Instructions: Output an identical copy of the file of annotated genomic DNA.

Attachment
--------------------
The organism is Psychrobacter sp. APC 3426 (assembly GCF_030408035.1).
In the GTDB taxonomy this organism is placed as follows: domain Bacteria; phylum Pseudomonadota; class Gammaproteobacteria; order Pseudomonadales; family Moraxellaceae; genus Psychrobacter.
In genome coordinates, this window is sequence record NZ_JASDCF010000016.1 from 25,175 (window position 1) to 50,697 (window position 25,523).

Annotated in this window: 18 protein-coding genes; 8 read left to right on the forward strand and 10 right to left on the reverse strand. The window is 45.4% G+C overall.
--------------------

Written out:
The organism is Psychrobacter sp. APC 3426 (assembly GCF_030408035.1).
In the GTDB taxonomy this organism is placed as follows: domain Bacteria; phylum Pseudomonadota; class Gammaproteobacteria; order Pseudomonadales; family Moraxellaceae; genus Psychrobacter.
In genome coordinates, this window is sequence record NZ_JASDCF010000016.1 from 25,175 (window position 1) to 50,697 (window position 25,523).

Annotated in this window: 18 protein-coding genes; 8 read left to right on the forward strand and 10 right to left on the reverse strand. The window is 45.4% G+C overall.